First, under subsection (f)(3), courts may consider claims filed within one year of "the date on which the right asserted was initially recognized by the Supreme Court, if that right has been newly recognized by the Supreme Court and made retroactively applicable to cases on collateral review." 28 U.S.C. § 2255(f)(3). Among other functions, this provision allows courts to entertain (h)(2) claims—"contain[ing] ... a new rule of constitutional law, made retroactive to cases on collateral review by the Supreme Court that was previously unavailable," id. § 2255(h)(2) —even if more than a year of untolled time has passed since the prisoner's conviction became final.

If claims satisfying subsection (h)(2)'s criteria were not viewed as asserting a "right [that] has been newly recognized by the Supreme Court and made retroactively applicable to cases on collateral review," id. § 2255(f)(3), they could not be considered under § 2255's statute of limitations if they were brought more than a year after the prisoner's conviction became final because subsection (f)(3) would not apply to them, and subsection (f)(3) would lack a function. This interpretation would violate the surplusage canon. See Scalia & Garner, supra , at 174-79; see also Reiter v. Sonotone Corp ., 442 U.S. 330, 339, 99 S.Ct. 2326, 60 L.Ed.2d 931 (1979) ("In construing a statute we are obliged to give effect, if possible, to every word Congress used.").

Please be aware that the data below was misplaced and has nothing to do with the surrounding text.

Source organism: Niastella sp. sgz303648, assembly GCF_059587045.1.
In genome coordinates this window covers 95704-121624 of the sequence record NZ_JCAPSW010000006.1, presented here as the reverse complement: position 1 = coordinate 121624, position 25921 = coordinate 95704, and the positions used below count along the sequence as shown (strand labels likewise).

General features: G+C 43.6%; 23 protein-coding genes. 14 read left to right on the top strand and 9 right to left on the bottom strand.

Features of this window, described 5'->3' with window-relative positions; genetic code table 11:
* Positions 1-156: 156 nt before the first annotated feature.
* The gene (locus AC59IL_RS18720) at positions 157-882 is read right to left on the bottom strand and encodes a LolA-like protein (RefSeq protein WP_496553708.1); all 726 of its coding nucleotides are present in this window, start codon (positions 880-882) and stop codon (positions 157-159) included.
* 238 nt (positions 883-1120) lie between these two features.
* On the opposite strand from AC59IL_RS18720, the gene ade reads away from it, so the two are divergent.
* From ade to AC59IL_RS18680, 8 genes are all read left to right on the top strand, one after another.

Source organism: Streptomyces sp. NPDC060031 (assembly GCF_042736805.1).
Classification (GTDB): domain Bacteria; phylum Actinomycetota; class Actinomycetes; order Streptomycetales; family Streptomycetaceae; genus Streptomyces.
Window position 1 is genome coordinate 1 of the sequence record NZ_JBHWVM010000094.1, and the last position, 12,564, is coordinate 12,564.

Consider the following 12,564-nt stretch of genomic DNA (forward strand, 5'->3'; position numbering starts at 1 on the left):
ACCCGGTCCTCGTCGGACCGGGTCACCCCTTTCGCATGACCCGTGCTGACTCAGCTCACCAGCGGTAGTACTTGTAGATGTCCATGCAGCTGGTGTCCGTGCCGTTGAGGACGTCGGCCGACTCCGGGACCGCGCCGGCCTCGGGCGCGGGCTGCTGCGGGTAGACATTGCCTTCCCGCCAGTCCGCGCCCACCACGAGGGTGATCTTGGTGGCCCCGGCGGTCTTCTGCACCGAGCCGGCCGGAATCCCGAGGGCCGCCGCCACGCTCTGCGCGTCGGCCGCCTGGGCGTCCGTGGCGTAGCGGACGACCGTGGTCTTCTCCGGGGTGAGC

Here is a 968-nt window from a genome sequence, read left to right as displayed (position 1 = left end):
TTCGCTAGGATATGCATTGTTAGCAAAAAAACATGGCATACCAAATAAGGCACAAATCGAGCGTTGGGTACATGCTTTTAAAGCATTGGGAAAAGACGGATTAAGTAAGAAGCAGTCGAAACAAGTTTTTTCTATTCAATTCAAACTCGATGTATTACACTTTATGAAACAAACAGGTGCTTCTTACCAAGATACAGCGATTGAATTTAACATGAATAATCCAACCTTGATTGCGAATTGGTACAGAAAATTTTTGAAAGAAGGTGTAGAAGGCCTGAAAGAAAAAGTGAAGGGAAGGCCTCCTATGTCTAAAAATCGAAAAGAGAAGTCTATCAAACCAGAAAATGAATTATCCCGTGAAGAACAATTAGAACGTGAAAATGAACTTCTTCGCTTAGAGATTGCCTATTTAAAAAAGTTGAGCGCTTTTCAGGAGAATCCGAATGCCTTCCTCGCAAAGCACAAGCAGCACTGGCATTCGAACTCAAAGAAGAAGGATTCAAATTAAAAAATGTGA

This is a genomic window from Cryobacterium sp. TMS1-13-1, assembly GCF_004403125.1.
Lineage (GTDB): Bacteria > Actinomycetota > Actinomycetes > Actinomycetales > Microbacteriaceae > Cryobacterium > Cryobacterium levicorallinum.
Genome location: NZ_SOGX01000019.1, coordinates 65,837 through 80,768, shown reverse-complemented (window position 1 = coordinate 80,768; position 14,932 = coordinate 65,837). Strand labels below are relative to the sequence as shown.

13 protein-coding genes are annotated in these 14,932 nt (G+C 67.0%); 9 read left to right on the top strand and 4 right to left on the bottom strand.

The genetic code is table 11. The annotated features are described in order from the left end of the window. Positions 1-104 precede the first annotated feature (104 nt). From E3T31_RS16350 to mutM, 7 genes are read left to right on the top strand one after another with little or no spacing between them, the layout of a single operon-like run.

But that's not how courts apply § 2255's statute of limitations to second or successive claims that rely on a retroactively applicable new rule of constitutional law. Necessarily then, second or successive claims that "contain ... a new rule of constitutional law, made retroactive to cases on collateral review by the Supreme Court, that was previously unavailable," 28 U.S.C. § 2255(h)(2), must also assert a "right [that] has been newly recognized by the Supreme Court and made retroactively applicable to cases on collateral review," id. § 2255(f)(3).